The armed forces have permeated every sector - from selling eggs to making cement and building highway megaprojects.
In January this year, Egypt began importing natural gas from Israel. It marked a sharp reversal of roles: until a few years ago, it was Egypt selling gas to energy-starved Israel.
The regime of President Abdel Fattah el Sisi faces criticism as Egypt itself sits on huge gas reserves - its Zohr gas field is the largest in the Eastern Mediterranean. So why import it?
Cairo says it’s a deal between private companies, and that the government has nothing to do with it. That is not strictly true. Behind a layer of holding companies registered in tax havens, lies the real owner of the pipeline that brings gas from Israel’s Ashkelon region to Arish in Egypt: Egyptian General Intelligence.
Since Sisi, a former army commander, came to power in the 2013 coup, the military has tightened its stranglehold over the economy - it sells everything from televisions, refrigerators, cement, fertilizer to chickens and eggs.
Sisi “believes the military can generate revenue for the state and create jobs, provide affordable commodities to poorer and middle class Egyptians, which is good for him politically,” Yezid Sayigh, a senior fellow at the Carnegie Middle East Center, tells TRT World.
‘We can deliver’
The Egyptian military has elbowed its way into various commercial sectors by bolstering its image as an institution that can quickly build roads, and provide relief to people when civilian bureaucrats and private businesses fail.
For instance, the military makes a big show of distributing food to the poor during the fasting month of Ramadan and selling poultry at subsidised prices.
Running businesses and having a share in commercial ventures is nothing new for the Egyptian military. For decades, generals have shared the economic spoils alongside politicians and business cronies.
“The military was simply given the opportunity to build its own business interests starting in the late 1970s and especially the 1980s at a time when the state still owned most of the economy.
“In other words, the military were allowed to become another interest group in an economy dominated by privileged access and political connections, just as was allowed to public sector companies and later to private companies after the 1991 privatisation,” says Sayigh.
But the military's economic footprint was fairly limited before 2013, a period when political cronies of the ruling elite had the lion’s share when it came to controlling real estate and factories. That seems to be changing now.
Since Sisi came to power, the military has managed roughly one third of the budget spending, building roads and bridges, and importing food and medical supplies, Sayigh wrote in an extensive study last year.
So how much is it?
Contrary to some exaggerated figures that suggest the armed forces control 30 percent or 60 percent of the economy, the military’s share is probably between 1.5 percent and 2 percent of the GDP, Sayigh wrote in his report.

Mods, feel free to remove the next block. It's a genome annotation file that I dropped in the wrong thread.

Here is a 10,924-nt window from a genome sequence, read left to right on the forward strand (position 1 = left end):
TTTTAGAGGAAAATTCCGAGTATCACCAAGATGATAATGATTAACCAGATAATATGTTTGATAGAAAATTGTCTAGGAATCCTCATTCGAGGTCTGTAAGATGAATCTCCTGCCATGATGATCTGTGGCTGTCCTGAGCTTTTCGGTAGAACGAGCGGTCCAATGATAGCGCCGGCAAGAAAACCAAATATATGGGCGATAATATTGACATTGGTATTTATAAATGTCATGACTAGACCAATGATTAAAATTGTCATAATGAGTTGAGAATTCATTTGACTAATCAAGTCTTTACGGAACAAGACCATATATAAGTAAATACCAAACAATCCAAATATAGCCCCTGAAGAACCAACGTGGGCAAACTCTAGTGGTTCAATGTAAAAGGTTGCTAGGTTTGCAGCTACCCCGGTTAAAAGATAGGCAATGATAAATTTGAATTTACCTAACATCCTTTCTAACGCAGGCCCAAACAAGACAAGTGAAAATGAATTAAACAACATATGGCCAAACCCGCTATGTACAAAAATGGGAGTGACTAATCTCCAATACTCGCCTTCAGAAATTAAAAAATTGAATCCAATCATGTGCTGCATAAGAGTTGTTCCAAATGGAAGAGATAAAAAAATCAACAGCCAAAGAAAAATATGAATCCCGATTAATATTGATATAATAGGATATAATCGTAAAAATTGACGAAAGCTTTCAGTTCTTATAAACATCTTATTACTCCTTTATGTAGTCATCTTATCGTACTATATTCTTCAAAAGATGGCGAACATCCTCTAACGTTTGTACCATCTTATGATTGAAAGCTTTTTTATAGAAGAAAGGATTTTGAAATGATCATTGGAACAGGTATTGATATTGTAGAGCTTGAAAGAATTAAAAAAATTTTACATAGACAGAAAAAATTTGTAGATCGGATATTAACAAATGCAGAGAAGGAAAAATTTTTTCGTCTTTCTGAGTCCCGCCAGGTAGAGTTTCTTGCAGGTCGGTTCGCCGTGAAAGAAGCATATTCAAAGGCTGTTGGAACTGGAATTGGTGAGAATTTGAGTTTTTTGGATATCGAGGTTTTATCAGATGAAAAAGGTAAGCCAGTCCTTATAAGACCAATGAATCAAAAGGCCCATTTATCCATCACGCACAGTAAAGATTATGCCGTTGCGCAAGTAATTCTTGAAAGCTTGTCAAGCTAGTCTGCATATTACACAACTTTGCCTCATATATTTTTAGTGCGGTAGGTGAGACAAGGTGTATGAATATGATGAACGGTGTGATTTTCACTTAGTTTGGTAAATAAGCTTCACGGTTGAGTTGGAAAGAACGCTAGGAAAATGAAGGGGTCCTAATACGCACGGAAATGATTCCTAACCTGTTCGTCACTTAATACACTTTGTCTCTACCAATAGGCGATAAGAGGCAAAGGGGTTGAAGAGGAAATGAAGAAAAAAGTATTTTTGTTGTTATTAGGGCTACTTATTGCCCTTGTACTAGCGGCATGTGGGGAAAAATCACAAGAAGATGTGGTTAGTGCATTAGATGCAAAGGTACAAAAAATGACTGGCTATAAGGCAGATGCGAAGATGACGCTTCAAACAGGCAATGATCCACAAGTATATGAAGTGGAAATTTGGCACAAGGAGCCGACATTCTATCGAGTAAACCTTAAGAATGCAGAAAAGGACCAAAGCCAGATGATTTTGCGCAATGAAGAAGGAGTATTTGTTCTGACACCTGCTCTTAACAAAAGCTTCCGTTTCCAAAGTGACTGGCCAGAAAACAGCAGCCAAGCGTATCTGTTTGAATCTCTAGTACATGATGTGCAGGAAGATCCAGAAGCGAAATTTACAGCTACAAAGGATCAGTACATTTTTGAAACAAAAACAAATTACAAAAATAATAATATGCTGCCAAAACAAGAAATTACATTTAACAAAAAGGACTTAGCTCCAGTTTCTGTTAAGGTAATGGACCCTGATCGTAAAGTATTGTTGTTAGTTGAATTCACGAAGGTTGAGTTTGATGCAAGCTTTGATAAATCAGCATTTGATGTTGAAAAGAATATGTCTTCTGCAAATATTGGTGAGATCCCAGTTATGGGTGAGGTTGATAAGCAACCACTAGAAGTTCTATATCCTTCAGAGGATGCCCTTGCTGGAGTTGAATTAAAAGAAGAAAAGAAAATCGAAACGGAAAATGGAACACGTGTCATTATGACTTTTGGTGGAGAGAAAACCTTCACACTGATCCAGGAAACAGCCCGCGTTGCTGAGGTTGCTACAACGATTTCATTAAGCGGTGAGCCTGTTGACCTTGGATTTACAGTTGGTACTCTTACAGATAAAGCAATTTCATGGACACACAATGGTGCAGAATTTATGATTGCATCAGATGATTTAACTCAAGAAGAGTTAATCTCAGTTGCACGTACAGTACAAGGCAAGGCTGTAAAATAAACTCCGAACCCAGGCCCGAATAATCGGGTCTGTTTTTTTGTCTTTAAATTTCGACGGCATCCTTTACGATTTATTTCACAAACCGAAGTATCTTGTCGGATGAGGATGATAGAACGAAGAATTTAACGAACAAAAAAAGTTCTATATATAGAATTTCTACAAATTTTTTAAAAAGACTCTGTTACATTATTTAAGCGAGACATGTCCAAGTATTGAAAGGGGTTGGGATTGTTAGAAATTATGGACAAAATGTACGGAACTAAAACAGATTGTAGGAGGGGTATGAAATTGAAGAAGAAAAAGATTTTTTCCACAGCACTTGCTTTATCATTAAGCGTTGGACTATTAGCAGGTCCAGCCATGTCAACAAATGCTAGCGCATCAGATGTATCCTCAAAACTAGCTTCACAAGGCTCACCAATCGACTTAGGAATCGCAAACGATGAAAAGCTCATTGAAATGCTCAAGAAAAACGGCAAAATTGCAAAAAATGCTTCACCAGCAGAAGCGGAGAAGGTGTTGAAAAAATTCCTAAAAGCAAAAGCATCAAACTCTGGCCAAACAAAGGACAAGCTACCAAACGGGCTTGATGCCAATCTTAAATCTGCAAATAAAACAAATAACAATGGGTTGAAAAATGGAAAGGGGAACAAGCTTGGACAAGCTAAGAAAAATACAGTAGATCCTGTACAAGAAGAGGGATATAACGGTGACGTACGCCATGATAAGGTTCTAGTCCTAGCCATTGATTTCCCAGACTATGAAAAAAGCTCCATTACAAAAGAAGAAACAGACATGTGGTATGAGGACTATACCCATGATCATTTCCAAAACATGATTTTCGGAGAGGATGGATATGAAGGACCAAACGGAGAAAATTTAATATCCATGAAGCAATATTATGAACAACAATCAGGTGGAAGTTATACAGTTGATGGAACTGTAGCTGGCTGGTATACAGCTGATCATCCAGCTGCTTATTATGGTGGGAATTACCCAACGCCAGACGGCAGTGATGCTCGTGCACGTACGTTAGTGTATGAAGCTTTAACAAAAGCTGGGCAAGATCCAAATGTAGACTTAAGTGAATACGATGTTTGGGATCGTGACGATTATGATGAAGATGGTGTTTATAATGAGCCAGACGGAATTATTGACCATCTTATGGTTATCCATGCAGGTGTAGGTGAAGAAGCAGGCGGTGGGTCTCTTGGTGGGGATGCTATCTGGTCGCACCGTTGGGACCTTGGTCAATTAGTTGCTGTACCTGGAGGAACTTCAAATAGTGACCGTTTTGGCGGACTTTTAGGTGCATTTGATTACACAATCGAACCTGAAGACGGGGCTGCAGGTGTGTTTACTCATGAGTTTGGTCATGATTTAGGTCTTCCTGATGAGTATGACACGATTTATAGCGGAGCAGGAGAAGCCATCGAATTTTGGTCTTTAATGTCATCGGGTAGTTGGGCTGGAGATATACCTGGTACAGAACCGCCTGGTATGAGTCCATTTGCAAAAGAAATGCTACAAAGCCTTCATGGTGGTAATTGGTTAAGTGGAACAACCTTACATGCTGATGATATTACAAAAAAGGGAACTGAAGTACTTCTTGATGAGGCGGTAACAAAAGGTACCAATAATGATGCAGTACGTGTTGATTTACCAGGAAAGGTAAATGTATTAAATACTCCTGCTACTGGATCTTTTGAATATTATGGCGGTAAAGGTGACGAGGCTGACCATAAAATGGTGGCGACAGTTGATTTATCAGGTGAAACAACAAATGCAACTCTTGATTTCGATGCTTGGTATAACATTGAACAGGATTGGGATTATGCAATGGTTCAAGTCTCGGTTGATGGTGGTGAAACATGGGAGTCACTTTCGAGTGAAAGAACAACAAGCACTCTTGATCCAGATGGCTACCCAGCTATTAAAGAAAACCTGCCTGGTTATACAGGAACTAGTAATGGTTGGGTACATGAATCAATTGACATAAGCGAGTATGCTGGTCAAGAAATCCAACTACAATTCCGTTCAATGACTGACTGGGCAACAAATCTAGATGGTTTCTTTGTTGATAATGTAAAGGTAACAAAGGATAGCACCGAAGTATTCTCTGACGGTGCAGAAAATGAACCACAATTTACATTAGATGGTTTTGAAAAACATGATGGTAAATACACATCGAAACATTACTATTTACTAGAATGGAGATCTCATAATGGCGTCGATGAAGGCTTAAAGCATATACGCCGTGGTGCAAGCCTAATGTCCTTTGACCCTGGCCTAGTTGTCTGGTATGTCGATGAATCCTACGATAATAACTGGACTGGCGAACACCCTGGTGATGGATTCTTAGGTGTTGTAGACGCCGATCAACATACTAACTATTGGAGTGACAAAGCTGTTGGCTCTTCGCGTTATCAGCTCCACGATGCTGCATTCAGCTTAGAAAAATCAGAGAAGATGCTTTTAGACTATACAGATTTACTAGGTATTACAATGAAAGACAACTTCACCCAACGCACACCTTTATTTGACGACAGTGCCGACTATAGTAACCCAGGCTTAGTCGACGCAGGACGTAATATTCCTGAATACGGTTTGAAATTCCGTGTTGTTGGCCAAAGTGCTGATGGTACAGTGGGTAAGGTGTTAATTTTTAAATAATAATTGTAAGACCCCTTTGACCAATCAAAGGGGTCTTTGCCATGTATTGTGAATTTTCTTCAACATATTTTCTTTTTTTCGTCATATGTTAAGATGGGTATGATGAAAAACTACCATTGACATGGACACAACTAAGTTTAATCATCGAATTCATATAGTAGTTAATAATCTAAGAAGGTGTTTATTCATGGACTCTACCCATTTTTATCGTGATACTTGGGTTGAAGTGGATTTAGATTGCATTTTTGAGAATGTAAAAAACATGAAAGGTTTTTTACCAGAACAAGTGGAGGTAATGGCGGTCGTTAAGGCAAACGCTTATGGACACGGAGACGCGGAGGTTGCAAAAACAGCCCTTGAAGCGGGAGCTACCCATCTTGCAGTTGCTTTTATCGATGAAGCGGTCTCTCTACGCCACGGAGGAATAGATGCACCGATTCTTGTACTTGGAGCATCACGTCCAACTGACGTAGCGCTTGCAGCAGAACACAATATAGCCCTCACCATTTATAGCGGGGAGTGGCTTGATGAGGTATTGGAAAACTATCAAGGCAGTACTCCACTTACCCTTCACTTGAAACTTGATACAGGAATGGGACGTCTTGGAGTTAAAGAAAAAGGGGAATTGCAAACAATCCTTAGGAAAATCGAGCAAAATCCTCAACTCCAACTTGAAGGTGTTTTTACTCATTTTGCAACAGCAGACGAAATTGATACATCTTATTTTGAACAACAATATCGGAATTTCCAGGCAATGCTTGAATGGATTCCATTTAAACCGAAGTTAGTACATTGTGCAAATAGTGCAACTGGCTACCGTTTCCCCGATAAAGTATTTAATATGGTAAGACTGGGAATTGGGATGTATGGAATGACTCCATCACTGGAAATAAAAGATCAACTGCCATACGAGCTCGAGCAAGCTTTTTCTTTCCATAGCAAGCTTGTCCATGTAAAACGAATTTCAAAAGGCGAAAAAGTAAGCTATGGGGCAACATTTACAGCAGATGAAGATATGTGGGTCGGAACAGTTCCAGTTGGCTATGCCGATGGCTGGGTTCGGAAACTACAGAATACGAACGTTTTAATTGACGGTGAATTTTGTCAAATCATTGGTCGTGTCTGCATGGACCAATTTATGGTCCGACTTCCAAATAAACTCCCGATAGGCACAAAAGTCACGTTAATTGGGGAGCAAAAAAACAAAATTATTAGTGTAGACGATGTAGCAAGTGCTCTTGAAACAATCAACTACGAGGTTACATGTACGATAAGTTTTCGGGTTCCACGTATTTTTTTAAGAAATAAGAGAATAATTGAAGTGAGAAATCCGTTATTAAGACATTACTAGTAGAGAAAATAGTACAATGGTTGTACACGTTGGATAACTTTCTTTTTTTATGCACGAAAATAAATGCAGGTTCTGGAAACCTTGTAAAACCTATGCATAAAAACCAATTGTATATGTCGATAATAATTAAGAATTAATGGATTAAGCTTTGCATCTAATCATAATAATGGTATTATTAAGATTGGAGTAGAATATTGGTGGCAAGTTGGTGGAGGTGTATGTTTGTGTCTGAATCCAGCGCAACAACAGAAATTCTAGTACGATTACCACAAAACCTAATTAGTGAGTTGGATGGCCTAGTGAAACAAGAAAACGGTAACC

At $303 billion - as per World Bank figures - that brings the military's economic output to just $6 billion. However, it remains difficult to ascertain the exact size of the military's revenue and profit as its dozens of companies and ventures are not properly audited.
Yet, a look at recent events do point to the military's intentions.
In the last four years, the National Services Project Organisation, an arm of the defence ministry, has spent $1 billion on its El Arish cement plant, expanding its share in the domestic cement market from 3 to 23 percent.
This has left private companies such as Germany's Heidelberg sitting on excess capacity and financial losses.
The NSPO has also constructed a fertilizer plant. Then there’s the example of the $107 million investment in the Middle East’s largest fish farm in 2017.
If that was not enough, the NSPO has joined three other state companies to create a marketing arm that works as sole distributor of phosphate fertilizer in Egypt and has become a major marble producer.
Various military-controlled companies are making washing machines, televisions, cooking gas cylinders, garbage trucks, water pumps, disposable syringes. The list goes on.
The military also plays a dominant role in the multi-billion dollar Suez Canal expansion project and the new administrative capital that Sisi wants to build near Cairo.
The soldiers would want everyone to believe that the armed forces run the business on commercial lines. But it has managed to penetrate the market on the back of privileged access to government contracts, information and tax exemptions.
Over the years, retired officers have come to hold key positions in different ministries. This way they have helped their comrades get contracts for new projects and expedite approval for permits.
Despite the increasing role of the military, the International Monetary Fund has praised Sisi’s government for cutting the budget deficit through austerity measures and other reforms.
Similarly, the United States, a key backer of the Egyptian regime, and the European Union, have mostly avoided bringing up the role of the military in economic life.
“Privately they don't like it, especially in European capitals, but they don't let concerns over the military economy disrupt their relationship with Egypt, which they regard as important for geo-political and commercial reasons,” says Sayigh.